Today, chefs are treated like superstars and have legions of fans. Bookstores are filled with ethnic cookbooks, special-diet cookbooks, one-ingredient cookbooks and cookbooks for kids; the list goes on and on. Men, thanks in part to Emeril Lagasse, have come out of the pantry and can be found discussing recipes that are about more than just than barbecuing.
People want to learn to cook. One of the most popular ways of doing so--besides watching food-related shows and buying cookbooks--is by taking a cooking class.
Enrollment in culinary programs and cooking classes has increased in recent years. And, if what the people who run the various schools in town say is true, Tucsonans are following the trend.
Culinary classes fall into basically three different categories: professional programs, where those who want to pursue a hospitality career can earn a degree or a certificate; demonstration classes, where a chef prepares a meal while others watch; and participation classes, where attendees cook under the guidance of a teacher/chef.
In the Tucson area, all of these types of classes are offered. Below is information about some of them.
Pima Community College
Pima Community College has had a hospitality-management program for more than 20 years, but only in the last six or seven years has someone who wants to pursue a career as a chef been able to earn a certificate or associate's degree in culinary arts. Both tracks require an interview with a culinary arts faculty member before enrollment.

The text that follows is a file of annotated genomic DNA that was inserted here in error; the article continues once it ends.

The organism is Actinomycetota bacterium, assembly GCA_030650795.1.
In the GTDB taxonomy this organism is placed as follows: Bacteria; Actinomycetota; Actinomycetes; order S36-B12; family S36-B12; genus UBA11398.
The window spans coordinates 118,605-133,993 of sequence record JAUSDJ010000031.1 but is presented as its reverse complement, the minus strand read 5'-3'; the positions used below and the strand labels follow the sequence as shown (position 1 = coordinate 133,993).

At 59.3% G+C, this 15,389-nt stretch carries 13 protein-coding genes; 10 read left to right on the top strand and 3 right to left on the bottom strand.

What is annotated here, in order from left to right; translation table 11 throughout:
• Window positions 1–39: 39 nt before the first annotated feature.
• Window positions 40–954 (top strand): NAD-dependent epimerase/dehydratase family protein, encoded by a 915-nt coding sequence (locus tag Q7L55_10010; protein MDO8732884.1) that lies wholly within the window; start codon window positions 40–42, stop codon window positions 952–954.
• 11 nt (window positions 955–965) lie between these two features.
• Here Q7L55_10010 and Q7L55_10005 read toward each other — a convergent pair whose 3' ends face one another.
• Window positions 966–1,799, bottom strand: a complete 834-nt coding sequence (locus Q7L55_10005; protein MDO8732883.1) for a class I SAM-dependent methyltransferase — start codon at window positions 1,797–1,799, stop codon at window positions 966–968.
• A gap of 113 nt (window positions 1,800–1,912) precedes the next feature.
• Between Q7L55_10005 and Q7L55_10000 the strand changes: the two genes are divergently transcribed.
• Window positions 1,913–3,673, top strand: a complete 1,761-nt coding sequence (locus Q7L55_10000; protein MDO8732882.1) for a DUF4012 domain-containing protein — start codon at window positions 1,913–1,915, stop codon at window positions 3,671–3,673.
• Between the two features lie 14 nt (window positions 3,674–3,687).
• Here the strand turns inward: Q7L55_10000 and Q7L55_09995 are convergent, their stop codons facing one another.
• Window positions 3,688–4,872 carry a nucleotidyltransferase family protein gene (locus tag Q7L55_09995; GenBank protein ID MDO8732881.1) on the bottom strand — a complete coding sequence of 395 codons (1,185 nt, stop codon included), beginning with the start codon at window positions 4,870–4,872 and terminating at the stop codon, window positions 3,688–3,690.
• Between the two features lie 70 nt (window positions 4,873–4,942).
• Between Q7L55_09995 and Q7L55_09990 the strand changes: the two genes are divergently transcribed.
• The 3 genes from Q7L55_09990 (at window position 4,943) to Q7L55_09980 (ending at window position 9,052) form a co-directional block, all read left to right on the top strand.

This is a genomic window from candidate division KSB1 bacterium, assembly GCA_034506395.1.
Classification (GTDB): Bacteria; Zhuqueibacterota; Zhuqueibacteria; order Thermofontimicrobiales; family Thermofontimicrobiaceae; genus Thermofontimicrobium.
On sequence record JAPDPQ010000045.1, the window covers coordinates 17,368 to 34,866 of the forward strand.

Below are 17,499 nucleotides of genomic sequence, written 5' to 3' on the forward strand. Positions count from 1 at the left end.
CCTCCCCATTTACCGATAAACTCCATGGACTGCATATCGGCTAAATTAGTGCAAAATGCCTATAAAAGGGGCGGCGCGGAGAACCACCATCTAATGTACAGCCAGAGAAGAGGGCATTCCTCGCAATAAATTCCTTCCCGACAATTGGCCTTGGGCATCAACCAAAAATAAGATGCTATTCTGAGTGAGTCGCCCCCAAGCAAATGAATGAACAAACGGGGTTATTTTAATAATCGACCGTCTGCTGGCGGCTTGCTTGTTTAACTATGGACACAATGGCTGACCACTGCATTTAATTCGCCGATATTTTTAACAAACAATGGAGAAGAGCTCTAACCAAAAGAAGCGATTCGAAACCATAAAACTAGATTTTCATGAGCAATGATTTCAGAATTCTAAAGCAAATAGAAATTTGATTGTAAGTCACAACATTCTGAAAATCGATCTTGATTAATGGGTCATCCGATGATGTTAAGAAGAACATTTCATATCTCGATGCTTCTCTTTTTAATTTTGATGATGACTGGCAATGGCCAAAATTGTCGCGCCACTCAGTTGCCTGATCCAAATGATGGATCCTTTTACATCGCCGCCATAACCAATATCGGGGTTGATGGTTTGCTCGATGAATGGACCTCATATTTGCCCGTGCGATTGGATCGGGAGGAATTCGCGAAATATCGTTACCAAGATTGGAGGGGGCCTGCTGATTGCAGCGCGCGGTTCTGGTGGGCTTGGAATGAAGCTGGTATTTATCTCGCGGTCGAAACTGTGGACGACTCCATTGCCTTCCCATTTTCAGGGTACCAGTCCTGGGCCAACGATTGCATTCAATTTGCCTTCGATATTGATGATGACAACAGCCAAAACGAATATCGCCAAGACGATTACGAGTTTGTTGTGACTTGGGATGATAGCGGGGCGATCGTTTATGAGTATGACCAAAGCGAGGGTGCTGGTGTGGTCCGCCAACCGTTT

This culinary arts program is divided into blocks and, depending on the student's schedule, can be completed in as little as one year. Classes cover everything from food history to baking to restaurant operations.
Pima also has the Center for Training and Development, where students can learn the basic skills to help them obtain a job at a restaurant.
For those not looking to start a new career, Pima has continuing-education classes that cover a wide variety of cooking-related topics. The classes, offered throughout the year, are usually one-session classes. The classes are held not just on the various Pima campuses, but also in restaurants and places like the Chinese Cultural Center. Recent topics include "Once a Month Cooking" and "Simple Gourmet for One." Classes usually cost between $29 and $59.
2930 N. Swan Road, No. 126
Price: $45-$450 (for certification classes)
This midtown company has been teaching cooking classes for more than 14 years. Founder Judith Baigent Berger is a classically trained chef who earned her credentials in New Zealand and Europe. Baigent also has a small staff of chefs who each bring their own talents and interests to the classes.
The classes at Culinary Concepts all include hands-on participation; offerings include a certificate program and regular demonstration classes.
The certificate classes last between five and nine weeks. (Note: These are not the same as the certificates offered at Pima). The demonstration classes are extremely popular and more casual in nature. Lasting only one evening, recent classes have covered "Desserts With Flair" and "All About Chicken." Classes range in size from 10 to 25 students who prepare eight to 10 recipes. Of course, students get to eat their results and take home the recipes. There are also popular kids' classes.
1060 W. Magee Road
Cuisine Classique is perhaps the grand dame of Tucson cooking. Started in 1983 by Bob and Mardi Burden, the company once included a retail store that has since closed, although many products can be found on the Web site.
The classes are held in the Burdens' kitchens at their Oro Valley home. The indoor kitchen is a fully equipped professional kitchen, and the one on their patio is outfitted like a French country kitchen. Mardi, a self-taught chef, does much of the teaching, but Bob is definitely part of the scene. There is also a cadre of talented guest cooks with an array of talents and skills.